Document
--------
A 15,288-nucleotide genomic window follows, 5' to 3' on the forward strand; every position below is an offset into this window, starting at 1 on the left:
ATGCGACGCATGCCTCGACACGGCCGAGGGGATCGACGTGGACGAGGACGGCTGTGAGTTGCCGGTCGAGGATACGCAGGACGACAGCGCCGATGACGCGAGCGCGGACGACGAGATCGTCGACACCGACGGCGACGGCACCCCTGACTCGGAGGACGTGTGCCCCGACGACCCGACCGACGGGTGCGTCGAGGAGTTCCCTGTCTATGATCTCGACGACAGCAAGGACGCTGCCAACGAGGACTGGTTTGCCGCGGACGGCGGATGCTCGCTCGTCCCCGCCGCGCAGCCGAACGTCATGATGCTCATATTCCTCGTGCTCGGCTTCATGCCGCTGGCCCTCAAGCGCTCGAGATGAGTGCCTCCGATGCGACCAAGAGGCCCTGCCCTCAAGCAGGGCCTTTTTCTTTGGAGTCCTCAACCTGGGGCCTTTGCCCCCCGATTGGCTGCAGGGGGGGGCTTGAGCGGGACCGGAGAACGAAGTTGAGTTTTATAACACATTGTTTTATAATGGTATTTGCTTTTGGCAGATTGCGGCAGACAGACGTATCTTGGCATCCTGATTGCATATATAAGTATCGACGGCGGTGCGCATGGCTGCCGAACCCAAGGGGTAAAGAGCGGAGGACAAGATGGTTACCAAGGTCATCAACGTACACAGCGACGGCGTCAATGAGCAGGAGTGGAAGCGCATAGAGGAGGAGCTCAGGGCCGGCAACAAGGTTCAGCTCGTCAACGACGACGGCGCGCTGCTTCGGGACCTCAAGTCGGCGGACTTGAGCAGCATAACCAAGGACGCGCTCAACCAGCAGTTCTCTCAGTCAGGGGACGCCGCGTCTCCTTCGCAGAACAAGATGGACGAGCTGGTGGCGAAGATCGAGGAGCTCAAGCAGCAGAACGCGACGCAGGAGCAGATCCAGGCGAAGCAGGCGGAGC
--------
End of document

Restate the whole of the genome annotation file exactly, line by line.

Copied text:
A 15,288-nucleotide genomic window follows, 5' to 3' on the forward strand; every position below is an offset into this window, starting at 1 on the left:
ATGCGACGCATGCCTCGACACGGCCGAGGGGATCGACGTGGACGAGGACGGCTGTGAGTTGCCGGTCGAGGATACGCAGGACGACAGCGCCGATGACGCGAGCGCGGACGACGAGATCGTCGACACCGACGGCGACGGCACCCCTGACTCGGAGGACGTGTGCCCCGACGACCCGACCGACGGGTGCGTCGAGGAGTTCCCTGTCTATGATCTCGACGACAGCAAGGACGCTGCCAACGAGGACTGGTTTGCCGCGGACGGCGGATGCTCGCTCGTCCCCGCCGCGCAGCCGAACGTCATGATGCTCATATTCCTCGTGCTCGGCTTCATGCCGCTGGCCCTCAAGCGCTCGAGATGAGTGCCTCCGATGCGACCAAGAGGCCCTGCCCTCAAGCAGGGCCTTTTTCTTTGGAGTCCTCAACCTGGGGCCTTTGCCCCCCGATTGGCTGCAGGGGGGGGCTTGAGCGGGACCGGAGAACGAAGTTGAGTTTTATAACACATTGTTTTATAATGGTATTTGCTTTTGGCAGATTGCGGCAGACAGACGTATCTTGGCATCCTGATTGCATATATAAGTATCGACGGCGGTGCGCATGGCTGCCGAACCCAAGGGGTAAAGAGCGGAGGACAAGATGGTTACCAAGGTCATCAACGTACACAGCGACGGCGTCAATGAGCAGGAGTGGAAGCGCATAGAGGAGGAGCTCAGGGCCGGCAACAAGGTTCAGCTCGTCAACGACGACGGCGCGCTGCTTCGGGACCTCAAGTCGGCGGACTTGAGCAGCATAACCAAGGACGCGCTCAACCAGCAGTTCTCTCAGTCAGGGGACGCCGCGTCTCCTTCGCAGAACAAGATGGACGAGCTGGTGGCGAAGATCGAGGAGCTCAAGCAGCAGAACGCGACGCAGGAGCAGATCCAGGCGAAGCAGGCGGAGC